Jonathan Edwards, the Toronto Blessing, and the Spiritual Gifts: Are the Extraordinary Ones Actually the Ordinary Ones? -- By: John D. Hannah
Journal: Trinity Journal
Volume: TRINJ 17:2 (Fall 1996)
Article: Jonathan Edwards, the Toronto Blessing, and the Spiritual Gifts: Are the Extraordinary Ones Actually the Ordinary Ones?
Author: John D. Hannah
TrinJ 17:2 (Fall 1996) p. 167
Jonathan Edwards, the Toronto Blessing, and the Spiritual Gifts:
Are the Extraordinary Ones
Actually the Ordinary Ones?
When interviewed recently by a leading Christian journal, the Anglican John R. Stott was asked his opinion of the Toronto Blessing Movement, a manifestation of charismatic renewalism, some sug-gest revival, which began in early 1994 in Canada. While reluctant overtly to criticize the phenomena per se, he mentioned several areas of concern: its overt anti-intellectualism; various animal-like utterances; and the falling exercise, sometimes referred to as “doing carpet time” or “resting in the Spirit.”1 The movement, nonetheless, has become so large that thousands of visitors have transformed the once-small Airport Vineyard Church into a focal point of activity. Huge crowds have filled the ballrooms of our largest hotels across the country; and it has assumed international proportions.2
The defining characteristic of the movement has been the unique physical phenomena in the meetings, particularly certain physical and auricular manifestations. Diana Doucet describes what follows the initial phase of each gathering (a time of praise, testimony, and preaching), a period of renewal which normally lasts from two to four hours, as follows:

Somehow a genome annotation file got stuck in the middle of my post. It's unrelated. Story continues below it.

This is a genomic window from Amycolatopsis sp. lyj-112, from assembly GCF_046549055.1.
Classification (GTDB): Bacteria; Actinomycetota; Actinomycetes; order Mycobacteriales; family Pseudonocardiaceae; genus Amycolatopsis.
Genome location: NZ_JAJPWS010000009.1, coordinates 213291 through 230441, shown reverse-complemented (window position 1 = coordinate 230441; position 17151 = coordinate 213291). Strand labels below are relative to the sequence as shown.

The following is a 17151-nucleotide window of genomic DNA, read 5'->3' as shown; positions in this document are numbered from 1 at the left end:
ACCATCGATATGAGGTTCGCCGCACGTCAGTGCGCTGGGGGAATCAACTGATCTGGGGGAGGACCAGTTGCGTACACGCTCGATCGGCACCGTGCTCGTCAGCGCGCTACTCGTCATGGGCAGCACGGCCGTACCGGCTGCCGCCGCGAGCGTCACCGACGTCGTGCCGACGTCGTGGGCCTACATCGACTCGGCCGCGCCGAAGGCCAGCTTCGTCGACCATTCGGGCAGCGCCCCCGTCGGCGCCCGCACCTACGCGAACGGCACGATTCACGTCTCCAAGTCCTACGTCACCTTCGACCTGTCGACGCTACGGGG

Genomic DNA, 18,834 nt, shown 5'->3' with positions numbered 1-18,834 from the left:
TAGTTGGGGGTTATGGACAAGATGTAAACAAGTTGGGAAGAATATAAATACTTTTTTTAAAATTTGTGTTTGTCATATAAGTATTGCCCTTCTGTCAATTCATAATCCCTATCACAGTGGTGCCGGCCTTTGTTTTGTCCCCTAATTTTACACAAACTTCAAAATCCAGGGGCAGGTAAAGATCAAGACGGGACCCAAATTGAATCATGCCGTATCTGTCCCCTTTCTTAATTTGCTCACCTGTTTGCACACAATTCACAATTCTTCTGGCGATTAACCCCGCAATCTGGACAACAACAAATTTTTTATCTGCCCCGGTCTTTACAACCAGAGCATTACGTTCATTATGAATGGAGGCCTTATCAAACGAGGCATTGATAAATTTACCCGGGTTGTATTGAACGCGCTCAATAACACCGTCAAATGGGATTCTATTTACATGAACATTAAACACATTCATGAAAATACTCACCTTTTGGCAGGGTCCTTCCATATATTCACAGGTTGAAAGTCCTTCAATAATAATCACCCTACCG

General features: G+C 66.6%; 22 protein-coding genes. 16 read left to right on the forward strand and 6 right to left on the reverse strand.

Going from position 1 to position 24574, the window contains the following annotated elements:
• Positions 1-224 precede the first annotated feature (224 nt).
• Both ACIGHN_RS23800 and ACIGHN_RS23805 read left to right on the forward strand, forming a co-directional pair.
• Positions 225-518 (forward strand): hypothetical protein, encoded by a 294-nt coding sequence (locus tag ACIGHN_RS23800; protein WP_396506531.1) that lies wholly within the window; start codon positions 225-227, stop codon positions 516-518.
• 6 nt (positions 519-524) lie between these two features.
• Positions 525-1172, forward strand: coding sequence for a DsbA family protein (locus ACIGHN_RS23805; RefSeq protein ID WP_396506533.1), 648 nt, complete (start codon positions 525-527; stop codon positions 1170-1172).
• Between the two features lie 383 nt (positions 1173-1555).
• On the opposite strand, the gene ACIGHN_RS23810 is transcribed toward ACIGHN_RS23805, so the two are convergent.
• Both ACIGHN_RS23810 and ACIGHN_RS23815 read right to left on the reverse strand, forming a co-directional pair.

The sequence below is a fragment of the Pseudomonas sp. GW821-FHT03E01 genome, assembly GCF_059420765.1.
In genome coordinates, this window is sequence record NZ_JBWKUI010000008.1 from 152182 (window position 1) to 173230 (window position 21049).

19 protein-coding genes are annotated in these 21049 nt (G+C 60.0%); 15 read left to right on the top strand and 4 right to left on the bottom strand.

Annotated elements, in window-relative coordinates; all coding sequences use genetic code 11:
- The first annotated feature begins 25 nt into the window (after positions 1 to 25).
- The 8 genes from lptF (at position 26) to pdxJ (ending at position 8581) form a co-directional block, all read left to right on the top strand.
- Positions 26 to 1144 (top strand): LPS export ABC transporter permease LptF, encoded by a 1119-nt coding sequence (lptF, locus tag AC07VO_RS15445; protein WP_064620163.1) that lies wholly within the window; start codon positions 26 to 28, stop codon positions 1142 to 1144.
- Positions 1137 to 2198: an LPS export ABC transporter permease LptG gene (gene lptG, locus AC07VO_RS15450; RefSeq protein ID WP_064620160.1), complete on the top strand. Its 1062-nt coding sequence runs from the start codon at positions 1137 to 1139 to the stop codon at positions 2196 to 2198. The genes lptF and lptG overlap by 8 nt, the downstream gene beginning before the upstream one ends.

The meetings are wildly Pentecostal in style—not the type of worship services that normally attract dignified theologians or
* John D. Hannah is Professor of Historical Theology at Dallas Theological Seminary in Dallas, Texas.
TrinJ 17:2 (Fall 1996) p. 168
staid denominational leaders. On a typical evening, dozens of people can be found lying or rolling on the floor, many of them laughing uncontrollably.3
Corelli speaks of a “vast carpeted floor [which] becomes littered with bodies giggling, crying, writhing, quivering, or seemingly asleep.”4 Pinnock suggests a scene in which “people fall into trances all over the floor. Some laugh uproariously, others shake and jerk, some roar like lions.”5 Ostling paints an emotionally heightened image of the meetings with this description.
Soon a woman begins laughing. Others gradually join with hearty belly laughs. A young worshipper falls to the floor, hands twitching. Another falls, then another and another. Within half an hour there are bodies everywhere as supplicants sob, shake, roar like lions, and, strangest of all, laugh uncontrollably.You must have a subscription and be logged in to read the entire article.
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